German brothers Santé and Re.You have been in the dance music scene in separate circles for 15 years now. While Santé has established himself as a groove-heavy tech house name releasing on Hot Creations and Saved Records, Re.You has taken a more mellow path, carving his way into the world of deeper melodic house and techno.
- READ MORE: FloFilz: “Focus on what you want to do and don’t be influenced by the idea of ending up on big playlists”
Their debut album, Road To Sanrey, saw the duo work together for the first time. It wasn’t just each other they worked with, however – they pulled in a wealth of talented friends to feature on each track, from the likes of Lazarusman to Jim Hickey and Biishop.
Teaming up to create their own spin on a melodic techno sound, the two talk us through their shared studio in their hometown of Ulm, Germany. The studio is a place of collaboration and fun, with a “crew thing” going on, they tell us, where groups of producers combine work and pleasure effortlessly.
Hey Santé & Re.You! 2021 and 2022 have been pretty busy for you both. What’s it been like to set up a label and work on this album?
The whole idea started while we had the first COVID-19 lockdown in 2020. Suddenly, there was no traveling and, with the newly gained time, we started to send projects back and forth. At one point, we decided that we should do an album. We didn’t find a label that suited our needs so we just started our own. It’s a lot of work but we control everything by ourselves.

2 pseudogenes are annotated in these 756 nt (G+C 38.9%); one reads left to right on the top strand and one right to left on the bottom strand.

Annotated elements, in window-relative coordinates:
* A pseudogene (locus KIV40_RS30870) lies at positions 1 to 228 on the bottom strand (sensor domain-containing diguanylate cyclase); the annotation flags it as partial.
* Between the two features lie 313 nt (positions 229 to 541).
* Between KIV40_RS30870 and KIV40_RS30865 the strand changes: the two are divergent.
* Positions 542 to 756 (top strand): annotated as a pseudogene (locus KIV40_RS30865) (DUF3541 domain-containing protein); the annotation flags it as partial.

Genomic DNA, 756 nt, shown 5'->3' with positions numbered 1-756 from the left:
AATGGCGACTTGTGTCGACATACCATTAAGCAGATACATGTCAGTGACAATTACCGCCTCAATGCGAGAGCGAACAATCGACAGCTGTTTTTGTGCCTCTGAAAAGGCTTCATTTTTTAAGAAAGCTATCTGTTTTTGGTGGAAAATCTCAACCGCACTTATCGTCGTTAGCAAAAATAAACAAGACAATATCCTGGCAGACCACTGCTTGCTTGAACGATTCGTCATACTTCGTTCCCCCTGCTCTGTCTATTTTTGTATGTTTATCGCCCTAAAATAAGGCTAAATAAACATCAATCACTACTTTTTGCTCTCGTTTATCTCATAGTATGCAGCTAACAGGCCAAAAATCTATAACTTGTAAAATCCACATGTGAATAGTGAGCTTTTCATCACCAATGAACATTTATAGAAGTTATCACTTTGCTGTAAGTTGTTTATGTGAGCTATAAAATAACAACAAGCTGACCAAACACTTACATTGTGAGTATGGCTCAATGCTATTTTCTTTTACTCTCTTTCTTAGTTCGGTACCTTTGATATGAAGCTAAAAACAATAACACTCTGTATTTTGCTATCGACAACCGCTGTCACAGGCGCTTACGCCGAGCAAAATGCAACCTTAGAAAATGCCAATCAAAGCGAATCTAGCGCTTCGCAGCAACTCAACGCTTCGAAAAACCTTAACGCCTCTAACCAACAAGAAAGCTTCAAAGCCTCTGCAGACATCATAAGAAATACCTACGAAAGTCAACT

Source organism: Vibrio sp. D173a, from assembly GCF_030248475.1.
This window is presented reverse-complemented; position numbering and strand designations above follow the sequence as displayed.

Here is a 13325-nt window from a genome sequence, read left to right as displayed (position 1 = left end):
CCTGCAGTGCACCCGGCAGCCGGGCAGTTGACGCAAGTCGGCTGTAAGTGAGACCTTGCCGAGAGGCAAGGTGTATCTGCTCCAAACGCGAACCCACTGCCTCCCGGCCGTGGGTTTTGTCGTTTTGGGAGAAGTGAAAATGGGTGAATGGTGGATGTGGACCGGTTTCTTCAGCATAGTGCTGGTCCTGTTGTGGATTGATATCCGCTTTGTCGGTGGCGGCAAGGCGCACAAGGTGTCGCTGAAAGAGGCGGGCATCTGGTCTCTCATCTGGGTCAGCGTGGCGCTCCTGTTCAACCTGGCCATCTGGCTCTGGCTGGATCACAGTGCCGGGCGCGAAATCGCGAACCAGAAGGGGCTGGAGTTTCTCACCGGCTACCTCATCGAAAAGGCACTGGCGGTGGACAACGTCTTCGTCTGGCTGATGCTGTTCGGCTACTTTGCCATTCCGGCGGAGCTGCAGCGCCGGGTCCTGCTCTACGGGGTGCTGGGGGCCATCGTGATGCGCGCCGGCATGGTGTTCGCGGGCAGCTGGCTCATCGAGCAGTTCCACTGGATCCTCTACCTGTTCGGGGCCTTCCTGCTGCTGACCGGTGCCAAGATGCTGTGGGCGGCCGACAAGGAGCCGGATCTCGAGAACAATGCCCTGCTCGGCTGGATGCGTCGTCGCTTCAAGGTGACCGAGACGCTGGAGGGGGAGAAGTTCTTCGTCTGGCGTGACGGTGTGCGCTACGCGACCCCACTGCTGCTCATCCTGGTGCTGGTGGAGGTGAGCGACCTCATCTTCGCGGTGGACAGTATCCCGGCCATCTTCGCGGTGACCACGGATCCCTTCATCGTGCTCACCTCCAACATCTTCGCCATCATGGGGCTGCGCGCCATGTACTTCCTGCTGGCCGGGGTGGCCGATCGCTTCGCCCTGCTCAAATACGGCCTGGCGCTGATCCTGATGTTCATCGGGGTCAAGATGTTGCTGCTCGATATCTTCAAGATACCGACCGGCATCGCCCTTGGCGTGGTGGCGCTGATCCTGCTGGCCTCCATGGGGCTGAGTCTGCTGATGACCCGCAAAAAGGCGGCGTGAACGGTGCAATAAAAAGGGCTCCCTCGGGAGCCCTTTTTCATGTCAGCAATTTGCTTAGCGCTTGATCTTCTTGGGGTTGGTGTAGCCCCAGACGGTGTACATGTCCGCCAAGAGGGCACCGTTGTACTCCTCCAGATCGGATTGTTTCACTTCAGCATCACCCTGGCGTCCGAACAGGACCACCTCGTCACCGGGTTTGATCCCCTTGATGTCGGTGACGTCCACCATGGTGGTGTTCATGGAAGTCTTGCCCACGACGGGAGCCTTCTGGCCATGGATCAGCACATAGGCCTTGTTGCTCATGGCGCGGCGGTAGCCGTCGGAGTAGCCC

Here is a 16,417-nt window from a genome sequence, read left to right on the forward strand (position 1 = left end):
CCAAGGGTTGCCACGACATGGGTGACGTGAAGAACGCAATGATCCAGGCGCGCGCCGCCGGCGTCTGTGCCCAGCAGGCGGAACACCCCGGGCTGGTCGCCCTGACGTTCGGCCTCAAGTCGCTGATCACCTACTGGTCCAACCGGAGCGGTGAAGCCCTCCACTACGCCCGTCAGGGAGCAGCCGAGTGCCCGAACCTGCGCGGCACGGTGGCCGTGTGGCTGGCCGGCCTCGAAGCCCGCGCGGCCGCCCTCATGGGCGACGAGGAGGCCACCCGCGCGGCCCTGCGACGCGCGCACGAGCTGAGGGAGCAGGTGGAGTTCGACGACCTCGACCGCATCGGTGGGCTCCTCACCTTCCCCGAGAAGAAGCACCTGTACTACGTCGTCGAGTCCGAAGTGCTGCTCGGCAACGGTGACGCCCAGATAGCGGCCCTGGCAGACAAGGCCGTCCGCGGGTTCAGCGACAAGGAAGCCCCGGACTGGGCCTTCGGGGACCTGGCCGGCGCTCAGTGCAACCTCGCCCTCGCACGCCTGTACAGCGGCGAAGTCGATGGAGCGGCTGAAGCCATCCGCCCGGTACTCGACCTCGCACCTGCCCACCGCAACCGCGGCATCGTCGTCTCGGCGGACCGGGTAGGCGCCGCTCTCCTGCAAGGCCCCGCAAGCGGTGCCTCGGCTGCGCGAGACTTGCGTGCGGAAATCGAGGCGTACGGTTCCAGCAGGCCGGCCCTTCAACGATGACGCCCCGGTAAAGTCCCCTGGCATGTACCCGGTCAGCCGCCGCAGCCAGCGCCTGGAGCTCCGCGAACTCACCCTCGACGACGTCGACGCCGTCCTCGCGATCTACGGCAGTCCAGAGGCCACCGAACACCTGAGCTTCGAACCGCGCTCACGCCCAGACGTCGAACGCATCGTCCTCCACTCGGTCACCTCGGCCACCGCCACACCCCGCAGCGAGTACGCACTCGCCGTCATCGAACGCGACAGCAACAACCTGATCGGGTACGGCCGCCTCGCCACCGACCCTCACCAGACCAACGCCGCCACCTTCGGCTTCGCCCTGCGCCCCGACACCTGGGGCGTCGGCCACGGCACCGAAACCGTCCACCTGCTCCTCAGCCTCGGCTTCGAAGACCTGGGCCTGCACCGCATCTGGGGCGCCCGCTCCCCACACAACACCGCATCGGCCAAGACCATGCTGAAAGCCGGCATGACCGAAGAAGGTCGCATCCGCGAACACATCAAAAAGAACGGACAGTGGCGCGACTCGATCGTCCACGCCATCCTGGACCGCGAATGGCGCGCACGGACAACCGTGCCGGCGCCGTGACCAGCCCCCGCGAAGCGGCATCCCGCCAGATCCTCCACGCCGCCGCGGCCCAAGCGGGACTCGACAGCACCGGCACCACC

Can you tell us about the album?
The situation was different as we didn‘t focus on doing music for the dancefloor. We just started to produce what we would like to listen to in any situation. Some of them also work well in the club – Cave, Road to Nowhere or Delirium. We decided to do a vocal feature on every track, so that’s the concept.
What has changed for you, production-wise, in the creation of this album?
Working together was something new. Even though we are brothers, we don’t produce much together. This time, we combined our strengths and learned from each other. It was a great way to work and inspiring for both of us.
Tell us a bit about the studio.
When I was living in Berlin, I had my studio at the Mobilee Records headquarters in Mitte. There were always people [there] and I enjoyed soaking up the crew thing. After moving back to Ulm, I was looking around for something similar. A friend of mine connected me with Roy Bichay – a great artist, musician and architect. He built a beautiful place below his house in the basement. I rented his space and we share two beautiful rooms.
One is the ‘fun’ room where you can just work. The other is a room where you can also hang out and invite friends to listen to music. Sometimes, there are also rap or d’n’b artists. I like the idea of getting creative and meeting other people.
How do you use your studio?
I still have a workstation at home and bring back and forth some stuff. I try to limit myself when it comes to production. Right now, I work a lot with the Elektron Analog Four synthesizer and Novation Peak.